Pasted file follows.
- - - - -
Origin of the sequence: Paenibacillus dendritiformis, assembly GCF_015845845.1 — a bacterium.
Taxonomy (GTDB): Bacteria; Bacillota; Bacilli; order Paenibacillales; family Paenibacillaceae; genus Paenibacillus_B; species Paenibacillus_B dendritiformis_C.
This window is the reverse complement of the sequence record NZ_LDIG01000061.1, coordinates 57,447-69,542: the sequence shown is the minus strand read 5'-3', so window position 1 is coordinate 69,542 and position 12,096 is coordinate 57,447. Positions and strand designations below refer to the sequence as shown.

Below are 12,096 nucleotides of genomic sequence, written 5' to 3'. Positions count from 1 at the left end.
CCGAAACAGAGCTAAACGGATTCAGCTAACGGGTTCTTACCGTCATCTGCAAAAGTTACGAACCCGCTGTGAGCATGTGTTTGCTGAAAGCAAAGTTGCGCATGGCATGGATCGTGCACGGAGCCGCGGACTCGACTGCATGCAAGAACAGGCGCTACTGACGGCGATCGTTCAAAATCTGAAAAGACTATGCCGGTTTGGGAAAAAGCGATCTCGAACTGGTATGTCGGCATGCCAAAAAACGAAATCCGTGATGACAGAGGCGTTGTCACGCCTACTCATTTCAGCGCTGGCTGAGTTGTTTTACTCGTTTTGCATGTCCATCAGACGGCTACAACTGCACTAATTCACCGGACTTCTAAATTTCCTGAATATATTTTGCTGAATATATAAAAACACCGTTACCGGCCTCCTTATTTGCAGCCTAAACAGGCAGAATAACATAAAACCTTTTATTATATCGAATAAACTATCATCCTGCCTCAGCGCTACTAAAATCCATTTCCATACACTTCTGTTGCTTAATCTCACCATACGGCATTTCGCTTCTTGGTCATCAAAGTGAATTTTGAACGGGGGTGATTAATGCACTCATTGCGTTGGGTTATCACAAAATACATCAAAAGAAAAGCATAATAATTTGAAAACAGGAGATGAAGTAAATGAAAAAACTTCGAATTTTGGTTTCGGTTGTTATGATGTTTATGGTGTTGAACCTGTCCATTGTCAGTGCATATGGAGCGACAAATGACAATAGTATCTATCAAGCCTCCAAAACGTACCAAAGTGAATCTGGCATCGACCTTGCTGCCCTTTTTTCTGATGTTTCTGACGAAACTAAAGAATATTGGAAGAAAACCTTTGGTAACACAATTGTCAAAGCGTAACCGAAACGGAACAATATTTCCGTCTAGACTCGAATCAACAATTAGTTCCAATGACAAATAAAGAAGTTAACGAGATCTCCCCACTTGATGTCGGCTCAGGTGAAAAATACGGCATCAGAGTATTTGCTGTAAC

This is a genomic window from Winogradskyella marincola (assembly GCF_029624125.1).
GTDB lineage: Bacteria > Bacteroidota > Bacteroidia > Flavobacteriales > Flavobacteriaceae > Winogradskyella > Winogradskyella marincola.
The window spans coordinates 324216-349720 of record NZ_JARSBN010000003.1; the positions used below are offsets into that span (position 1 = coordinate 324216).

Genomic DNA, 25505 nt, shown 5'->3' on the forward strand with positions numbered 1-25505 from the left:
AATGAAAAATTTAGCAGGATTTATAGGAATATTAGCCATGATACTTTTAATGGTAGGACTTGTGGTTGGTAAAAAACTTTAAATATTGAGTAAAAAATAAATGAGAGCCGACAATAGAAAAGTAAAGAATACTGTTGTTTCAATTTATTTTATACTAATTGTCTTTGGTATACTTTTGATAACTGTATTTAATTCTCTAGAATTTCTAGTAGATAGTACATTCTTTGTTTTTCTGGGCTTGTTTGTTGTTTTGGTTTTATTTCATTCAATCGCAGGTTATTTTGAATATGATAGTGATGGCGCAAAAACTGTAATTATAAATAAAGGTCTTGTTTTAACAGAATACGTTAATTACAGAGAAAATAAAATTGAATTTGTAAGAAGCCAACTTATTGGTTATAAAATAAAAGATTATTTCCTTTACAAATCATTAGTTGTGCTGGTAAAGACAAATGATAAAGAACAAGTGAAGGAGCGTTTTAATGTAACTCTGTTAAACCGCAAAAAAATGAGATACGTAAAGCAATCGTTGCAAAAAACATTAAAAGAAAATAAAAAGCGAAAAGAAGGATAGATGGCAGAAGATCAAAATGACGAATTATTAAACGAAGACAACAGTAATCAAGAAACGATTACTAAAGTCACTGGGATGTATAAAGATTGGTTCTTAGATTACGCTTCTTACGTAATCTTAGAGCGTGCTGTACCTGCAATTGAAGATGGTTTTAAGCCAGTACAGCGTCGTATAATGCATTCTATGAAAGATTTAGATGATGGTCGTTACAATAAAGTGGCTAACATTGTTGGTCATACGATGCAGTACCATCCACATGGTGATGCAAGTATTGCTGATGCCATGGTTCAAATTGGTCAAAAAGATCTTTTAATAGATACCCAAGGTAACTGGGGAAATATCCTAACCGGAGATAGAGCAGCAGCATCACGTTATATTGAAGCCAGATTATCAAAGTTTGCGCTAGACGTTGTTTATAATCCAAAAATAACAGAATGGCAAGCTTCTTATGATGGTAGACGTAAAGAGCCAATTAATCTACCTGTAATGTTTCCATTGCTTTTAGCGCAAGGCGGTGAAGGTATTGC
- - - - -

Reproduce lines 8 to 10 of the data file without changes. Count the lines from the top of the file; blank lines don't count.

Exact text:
The window spans coordinates 324216-349720 of record NZ_JARSBN010000003.1; the positions used below are offsets into that span (position 1 = coordinate 324216).

Genomic DNA, 25505 nt, shown 5'->3' on the forward strand with positions numbered 1-25505 from the left:
AATGAAAAATTTAGCAGGATTTATAGGAATATTAGCCATGATACTTTTAATGGTAGGACTTGTGGTTGGTAAAAAACTTTAAATATTGAGTAAAAAATAAATGAGAGCCGACAATAGAAAAGTAAAGAATACTGTTGTTTCAATTTATTTTATACTAATTGTCTTTGGTATACTTTTGATAACTGTATTTAATTCTCTAGAATTTCTAGTAGATAGTACATTCTTTGTTTTTCTGGGCTTGTTTGTTGTTTTGGTTTTATTTCATTCAATCGCAGGTTATTTTGAATATGATAGTGATGGCGCAAAAACTGTAATTATAAATAAAGGTCTTGTTTTAACAGAATACGTTAATTACAGAGAAAATAAAATTGAATTTGTAAGAAGCCAACTTATTGGTTATAAAATAAAAGATTATTTCCTTTACAAATCATTAGTTGTGCTGGTAAAGACAAATGATAAAGAACAAGTGAAGGAGCGTTTTAATGTAACTCTGTTAAACCGCAAAAAAATGAGATACGTAAAGCAATCGTTGCAAAAAACATTAAAAGAAAATAAAAAGCGAAAAGAAGGATAGATGGCAGAAGATCAAAATGACGAATTATTAAACGAAGACAACAGTAATCAAGAAACGATTACTAAAGTCACTGGGATGTATAAAGATTGGTTCTTAGATTACGCTTCTTACGTAATCTTAGAGCGTGCTGTACCTGCAATTGAAGATGGTTTTAAGCCAGTACAGCGTCGTATAATGCATTCTATGAAAGATTTAGATGATGGTCGTTACAATAAAGTGGCTAACATTGTTGGTCATACGATGCAGTACCATCCACATGGTGATGCAAGTATTGCTGATGCCATGGTTCAAATTGGTCAAAAAGATCTTTTAATAGATACCCAAGGTAACTGGGGAAATATCCTAACCGGAGATAGAGCAGCAGCATCACGTTATATTGAAGCCAGATTATCAAAGTTTGCGCTAGACGTTGTTTATAATCCAAAAATAACAGAATGGCAAGCTTCTTATGATGGTAGACGTAAAGAGCCAATTAATCTACCTGTAATGTTTCCATTGCTTTTAGCGCAAGGCGGTGAAGGTATTGC